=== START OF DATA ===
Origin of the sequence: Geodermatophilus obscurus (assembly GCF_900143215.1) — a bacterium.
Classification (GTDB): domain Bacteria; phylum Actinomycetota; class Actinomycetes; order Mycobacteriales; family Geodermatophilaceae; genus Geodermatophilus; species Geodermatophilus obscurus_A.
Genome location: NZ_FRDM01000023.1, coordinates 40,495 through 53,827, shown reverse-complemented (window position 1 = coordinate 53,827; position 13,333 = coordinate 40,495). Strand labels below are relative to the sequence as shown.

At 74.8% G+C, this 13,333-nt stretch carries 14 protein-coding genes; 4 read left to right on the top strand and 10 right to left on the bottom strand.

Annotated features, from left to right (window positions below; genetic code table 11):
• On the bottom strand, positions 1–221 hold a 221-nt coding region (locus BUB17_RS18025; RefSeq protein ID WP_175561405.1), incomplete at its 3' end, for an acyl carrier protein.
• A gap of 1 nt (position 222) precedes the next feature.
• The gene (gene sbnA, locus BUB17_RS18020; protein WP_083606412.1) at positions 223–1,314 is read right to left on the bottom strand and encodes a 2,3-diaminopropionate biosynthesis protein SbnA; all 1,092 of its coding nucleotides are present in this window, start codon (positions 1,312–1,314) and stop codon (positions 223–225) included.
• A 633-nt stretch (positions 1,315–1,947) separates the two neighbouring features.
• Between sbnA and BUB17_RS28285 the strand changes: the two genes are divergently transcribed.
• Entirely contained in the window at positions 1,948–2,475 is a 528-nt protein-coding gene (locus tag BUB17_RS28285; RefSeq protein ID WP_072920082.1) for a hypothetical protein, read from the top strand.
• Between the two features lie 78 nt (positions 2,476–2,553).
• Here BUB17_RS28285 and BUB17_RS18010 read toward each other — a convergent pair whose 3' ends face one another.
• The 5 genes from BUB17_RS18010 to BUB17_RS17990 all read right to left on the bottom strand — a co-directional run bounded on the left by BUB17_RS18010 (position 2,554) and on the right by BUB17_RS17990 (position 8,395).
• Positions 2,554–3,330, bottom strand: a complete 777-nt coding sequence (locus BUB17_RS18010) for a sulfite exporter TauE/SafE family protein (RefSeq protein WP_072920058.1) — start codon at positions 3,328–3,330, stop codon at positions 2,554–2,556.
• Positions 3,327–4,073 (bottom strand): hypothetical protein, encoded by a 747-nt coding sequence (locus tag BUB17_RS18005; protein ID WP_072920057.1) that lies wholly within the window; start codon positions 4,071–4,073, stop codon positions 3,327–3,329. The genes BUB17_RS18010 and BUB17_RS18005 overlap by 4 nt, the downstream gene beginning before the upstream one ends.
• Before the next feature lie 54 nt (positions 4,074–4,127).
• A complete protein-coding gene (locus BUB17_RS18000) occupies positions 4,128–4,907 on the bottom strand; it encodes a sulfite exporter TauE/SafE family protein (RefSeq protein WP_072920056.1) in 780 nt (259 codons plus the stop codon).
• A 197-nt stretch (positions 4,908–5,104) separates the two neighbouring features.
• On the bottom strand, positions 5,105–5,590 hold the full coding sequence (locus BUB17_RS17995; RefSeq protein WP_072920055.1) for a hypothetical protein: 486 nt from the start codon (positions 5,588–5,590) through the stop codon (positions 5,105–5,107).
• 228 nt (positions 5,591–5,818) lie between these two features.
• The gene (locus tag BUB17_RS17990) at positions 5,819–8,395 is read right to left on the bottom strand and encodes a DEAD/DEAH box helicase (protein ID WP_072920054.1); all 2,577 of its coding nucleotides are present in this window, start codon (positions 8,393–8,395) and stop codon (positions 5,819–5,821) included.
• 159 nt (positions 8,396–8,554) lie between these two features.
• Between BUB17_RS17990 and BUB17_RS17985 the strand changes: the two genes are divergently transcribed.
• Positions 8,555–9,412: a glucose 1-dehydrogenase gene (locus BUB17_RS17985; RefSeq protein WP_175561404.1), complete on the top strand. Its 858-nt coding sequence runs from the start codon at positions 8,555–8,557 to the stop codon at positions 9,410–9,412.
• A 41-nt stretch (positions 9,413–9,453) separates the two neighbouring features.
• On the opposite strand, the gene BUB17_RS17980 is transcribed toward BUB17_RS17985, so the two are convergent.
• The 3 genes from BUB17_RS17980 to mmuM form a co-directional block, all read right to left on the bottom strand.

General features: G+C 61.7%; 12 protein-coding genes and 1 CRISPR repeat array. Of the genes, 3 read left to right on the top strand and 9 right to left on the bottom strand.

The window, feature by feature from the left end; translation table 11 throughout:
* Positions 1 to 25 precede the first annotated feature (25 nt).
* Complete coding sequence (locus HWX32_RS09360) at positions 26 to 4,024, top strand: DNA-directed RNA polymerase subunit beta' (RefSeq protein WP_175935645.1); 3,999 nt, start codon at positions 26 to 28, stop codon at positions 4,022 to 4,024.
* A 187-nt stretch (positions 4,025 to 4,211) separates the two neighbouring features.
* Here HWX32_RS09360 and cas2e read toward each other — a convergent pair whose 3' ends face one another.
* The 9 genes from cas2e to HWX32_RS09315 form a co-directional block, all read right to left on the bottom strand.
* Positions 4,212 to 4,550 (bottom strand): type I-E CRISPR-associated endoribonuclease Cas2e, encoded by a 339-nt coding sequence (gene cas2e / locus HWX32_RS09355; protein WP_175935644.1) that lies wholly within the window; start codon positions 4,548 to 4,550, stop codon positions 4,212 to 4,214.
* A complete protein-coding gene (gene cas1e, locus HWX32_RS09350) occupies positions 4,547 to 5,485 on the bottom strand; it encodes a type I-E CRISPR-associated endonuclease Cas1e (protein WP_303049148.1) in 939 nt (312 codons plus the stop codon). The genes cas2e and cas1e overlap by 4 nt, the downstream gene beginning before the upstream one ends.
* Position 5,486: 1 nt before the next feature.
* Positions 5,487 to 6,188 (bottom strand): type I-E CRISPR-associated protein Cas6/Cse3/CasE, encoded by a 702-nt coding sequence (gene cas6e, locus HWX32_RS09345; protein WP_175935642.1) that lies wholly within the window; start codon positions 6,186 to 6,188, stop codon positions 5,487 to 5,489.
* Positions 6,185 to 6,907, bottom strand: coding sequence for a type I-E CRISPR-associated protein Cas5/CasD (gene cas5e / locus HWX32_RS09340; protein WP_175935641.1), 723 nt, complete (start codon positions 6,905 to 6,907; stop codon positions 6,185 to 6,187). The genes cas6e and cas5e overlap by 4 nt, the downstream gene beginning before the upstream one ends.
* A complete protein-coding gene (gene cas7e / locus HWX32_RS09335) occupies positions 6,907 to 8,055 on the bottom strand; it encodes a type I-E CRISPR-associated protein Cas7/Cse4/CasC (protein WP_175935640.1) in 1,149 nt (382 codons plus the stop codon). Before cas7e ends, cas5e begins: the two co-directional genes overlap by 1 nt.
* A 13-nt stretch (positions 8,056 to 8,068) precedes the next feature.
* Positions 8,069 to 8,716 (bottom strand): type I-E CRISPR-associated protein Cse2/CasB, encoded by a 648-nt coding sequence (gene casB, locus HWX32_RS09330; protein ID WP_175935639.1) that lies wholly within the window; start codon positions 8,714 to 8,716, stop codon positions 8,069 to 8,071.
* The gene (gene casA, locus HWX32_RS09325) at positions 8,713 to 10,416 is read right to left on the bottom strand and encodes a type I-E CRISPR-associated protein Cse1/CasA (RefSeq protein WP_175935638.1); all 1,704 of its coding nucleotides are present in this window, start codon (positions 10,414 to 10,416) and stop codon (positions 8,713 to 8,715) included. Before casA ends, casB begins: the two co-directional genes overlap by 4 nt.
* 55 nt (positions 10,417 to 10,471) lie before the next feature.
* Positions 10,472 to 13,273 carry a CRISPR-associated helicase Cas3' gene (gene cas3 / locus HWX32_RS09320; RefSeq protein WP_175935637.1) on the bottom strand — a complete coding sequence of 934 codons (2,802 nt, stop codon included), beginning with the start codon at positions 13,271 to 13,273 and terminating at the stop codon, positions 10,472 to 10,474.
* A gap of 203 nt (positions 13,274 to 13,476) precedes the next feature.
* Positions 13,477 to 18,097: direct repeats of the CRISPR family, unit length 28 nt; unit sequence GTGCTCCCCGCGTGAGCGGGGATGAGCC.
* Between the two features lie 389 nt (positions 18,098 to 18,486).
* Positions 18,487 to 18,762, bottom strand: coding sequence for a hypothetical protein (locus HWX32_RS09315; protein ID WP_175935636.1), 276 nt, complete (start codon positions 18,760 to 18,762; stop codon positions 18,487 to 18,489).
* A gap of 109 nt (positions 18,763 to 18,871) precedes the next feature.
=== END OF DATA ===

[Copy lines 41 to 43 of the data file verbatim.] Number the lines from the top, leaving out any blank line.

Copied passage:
* A complete protein-coding gene (gene cas7e / locus HWX32_RS09335) occupies positions 6,907 to 8,055 on the bottom strand; it encodes a type I-E CRISPR-associated protein Cas7/Cse4/CasC (protein WP_175935640.1) in 1,149 nt (382 codons plus the stop codon). Before cas7e ends, cas5e begins: the two co-directional genes overlap by 1 nt.
* A 13-nt stretch (positions 8,056 to 8,068) precedes the next feature.
* Positions 8,069 to 8,716 (bottom strand): type I-E CRISPR-associated protein Cse2/CasB, encoded by a 648-nt coding sequence (gene casB, locus HWX32_RS09330; protein ID WP_175935639.1) that lies wholly within the window; start codon positions 8,714 to 8,716, stop codon positions 8,069 to 8,071.